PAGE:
Overall, I thought this is a great piece of dystopian literature. Thank you so much to the publisher, RedDoor Publishing, for providing me with a copy to read and review. I'm sorry it took me so long to get to it as it was a fun read!
Was this review helpful?
I really enjoyed this. Found it original and it made me think.

Thank you to NetGalley and to the publisher for a  copy of this book in exchange for an honest review.
Was this review helpful?
.                                                 .                                                                 .                                                             .                        .
Was this review helpful?
This was extremely interesting as a concept and I enjoyed getting to grips with sport as its depicted here, in a new London where efficiency and productivity through science and computing have overtaken any real joy of life. The scientific advances depicted sound realistic and frightening, and the reader roots for Ivon and Dusty for the entirety of the story. This is a very original idea and it was refreshing to live in a totally different world. I think you need some insight into sport (rugby in particular) to have full awareness of the reality of the changes implemented by the new society of the London commune- but otherwise, this one will grab and hold the attention, its weird originality challenging the reader throughout.
Was this review helpful?
I was really curious about this book as I love reading dystopian books and this seemed like something I’d like. The plot and the fact that it was based around sport intrigued me as I hadn’t heard of anything similar! It took me sometime to get into the book as it was quite confusing at points- I lost the plot at times and had to reread certain areas. However, once I got my head around it, Ivon was really interesting!

I found Dusty’s character super intriguing! The way he slowly changed and found out about what had happened to him in the past was really interesting. It was cool seeing the way he thought as he’d been influenced by the Perpetual Era! Ivon was also cool and his passion for sport was evident! Personally, I couldn’t connect to him and therefore feel indifferent about him.

The ending made me feel really sad because I kind of knew that it would happen but not entirely, I guess? It was really well written and was a strong ending for the book!

I gave this a 3.5 because it was really interesting and the comparisons of Wales in the Lapsed Era and the Perpetual Era were detailed! I don’t think I’d read it again though and it was confusing at points! Ivon is a Dystopian/ Sci-fi book with a focus on sport!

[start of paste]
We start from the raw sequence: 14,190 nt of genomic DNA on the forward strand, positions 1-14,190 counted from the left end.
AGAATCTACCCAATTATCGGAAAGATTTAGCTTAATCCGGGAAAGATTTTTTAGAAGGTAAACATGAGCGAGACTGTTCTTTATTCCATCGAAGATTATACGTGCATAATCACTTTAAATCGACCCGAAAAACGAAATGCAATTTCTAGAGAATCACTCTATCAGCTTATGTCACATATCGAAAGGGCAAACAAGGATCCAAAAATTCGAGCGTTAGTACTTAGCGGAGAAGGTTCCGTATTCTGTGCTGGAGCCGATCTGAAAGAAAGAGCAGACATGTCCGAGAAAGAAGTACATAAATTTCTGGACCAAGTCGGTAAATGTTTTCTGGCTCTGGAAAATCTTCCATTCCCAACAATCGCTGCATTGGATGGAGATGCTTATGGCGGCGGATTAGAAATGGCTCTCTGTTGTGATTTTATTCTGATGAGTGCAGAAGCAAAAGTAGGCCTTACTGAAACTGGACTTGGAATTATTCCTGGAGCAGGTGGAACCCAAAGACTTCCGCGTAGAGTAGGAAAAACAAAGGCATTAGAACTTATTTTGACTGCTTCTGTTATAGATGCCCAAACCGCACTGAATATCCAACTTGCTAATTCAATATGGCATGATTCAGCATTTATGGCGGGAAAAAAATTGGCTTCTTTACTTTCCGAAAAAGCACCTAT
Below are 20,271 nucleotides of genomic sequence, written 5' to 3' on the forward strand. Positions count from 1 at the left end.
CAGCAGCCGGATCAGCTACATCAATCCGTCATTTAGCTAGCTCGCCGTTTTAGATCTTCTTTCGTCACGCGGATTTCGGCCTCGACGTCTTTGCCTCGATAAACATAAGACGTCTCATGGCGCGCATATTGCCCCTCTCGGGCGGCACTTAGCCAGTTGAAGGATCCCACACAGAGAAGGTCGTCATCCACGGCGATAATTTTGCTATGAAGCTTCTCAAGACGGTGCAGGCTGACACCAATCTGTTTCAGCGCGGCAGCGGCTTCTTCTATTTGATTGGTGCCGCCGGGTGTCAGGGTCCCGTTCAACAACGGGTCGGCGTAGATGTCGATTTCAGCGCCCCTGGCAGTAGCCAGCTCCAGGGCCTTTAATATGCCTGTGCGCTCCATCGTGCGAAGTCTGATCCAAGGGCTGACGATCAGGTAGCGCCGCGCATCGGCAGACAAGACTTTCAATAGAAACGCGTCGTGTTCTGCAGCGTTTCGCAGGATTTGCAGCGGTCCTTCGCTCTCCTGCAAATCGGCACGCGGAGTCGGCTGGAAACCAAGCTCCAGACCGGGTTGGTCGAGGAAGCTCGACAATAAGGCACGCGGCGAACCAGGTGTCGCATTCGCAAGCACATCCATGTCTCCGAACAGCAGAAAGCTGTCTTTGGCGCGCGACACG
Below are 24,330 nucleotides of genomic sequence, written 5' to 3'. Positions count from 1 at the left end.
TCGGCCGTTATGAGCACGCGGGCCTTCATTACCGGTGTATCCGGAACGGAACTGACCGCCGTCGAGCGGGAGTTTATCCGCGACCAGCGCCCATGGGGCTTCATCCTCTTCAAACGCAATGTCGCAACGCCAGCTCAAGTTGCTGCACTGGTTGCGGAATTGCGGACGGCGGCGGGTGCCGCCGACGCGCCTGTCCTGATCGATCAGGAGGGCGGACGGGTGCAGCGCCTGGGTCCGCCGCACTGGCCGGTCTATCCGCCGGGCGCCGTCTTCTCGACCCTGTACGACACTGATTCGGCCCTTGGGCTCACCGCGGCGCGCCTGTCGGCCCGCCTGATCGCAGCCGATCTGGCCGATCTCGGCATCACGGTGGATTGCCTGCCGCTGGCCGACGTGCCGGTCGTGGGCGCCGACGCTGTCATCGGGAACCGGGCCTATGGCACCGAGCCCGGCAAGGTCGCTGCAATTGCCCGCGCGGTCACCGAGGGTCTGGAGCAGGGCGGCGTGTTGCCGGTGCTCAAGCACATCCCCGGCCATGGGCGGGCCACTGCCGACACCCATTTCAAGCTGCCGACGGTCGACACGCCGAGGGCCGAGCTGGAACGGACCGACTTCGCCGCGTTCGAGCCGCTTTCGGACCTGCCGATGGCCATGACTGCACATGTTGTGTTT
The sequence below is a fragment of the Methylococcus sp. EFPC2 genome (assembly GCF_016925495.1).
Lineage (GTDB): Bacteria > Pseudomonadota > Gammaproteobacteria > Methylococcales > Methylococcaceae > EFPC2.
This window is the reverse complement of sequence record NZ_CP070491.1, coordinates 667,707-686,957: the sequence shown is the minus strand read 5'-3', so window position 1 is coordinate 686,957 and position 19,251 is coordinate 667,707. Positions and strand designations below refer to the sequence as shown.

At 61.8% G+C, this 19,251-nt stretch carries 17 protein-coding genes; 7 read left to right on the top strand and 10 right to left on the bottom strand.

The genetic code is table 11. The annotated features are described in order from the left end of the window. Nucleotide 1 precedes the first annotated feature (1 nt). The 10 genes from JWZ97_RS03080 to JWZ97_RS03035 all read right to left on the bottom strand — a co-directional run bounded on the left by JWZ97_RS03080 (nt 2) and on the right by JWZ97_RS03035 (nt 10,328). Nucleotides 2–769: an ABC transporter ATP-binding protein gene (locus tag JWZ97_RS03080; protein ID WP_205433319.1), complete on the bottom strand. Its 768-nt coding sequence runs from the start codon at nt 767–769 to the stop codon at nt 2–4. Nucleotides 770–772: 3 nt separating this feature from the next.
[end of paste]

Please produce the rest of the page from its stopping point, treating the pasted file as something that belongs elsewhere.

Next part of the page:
Was this review helpful?
Very interesting take on the future of sport and society in general.
Not the type of book I normally read but highly recommended.
Was this review helpful?
This book has one of the most brilliant dystopian ideas I have seen in a long time, let alone the metaphor behind it. The language flows well and characters are engaging, it took me a while to get completely hooked by the literary surroundings, so to say, but it was well worth it.

After reading this book, my head was buzzing for weeks with all sorts of crazy (and probably dystopian) ideas. Especially while looking at the current politics and media.

Michael Aylwin is certainly someone to look out for.

Thank you NetGalley for the copy of this book in exchange for my honest opinion.
Was this review helpful?
This is as much Dusty Noble's story as Ivon's.  Dusty seems to be the main protagonist; newly retired from elite sport, a cricketer, a batsman. He's interested in other sports, but you can only play one.  Specialism is the key to efficiency.  If you play well, and win, the  population of London will release more energy. That's how they power the city.  Well, that appears to be how it works.  It's certainly the case that everyone is expected to retire to the energy chambers with the partner of their appointment, to release as much energy as possible for it to be stored and used to run the place and produce the food they eat.  So, no energy stored, and you're on reduced rations.  It seems to be a joyless place, every model citizen wholly focused on being as efficient and productive as possible.

It all functions well enough.  Until Dusty, in the spirit of using up the travel credits he has accrued, takes a trip to the Other Side, through the border fences to Wales, where they do not subscribe to the modern era.  They are savages in fact, living in homes, many people in one home, visiting each other, drinking alcohol, playing rugby undirected by computer strategists, and even playing cricket and football too.  The same person playing more than one sport! Incredible!  And the shining star, with skill Dusty has never seen before, is Ivon.  Think what Ivon could do for London.  And Ivon wants to see what London could do for him....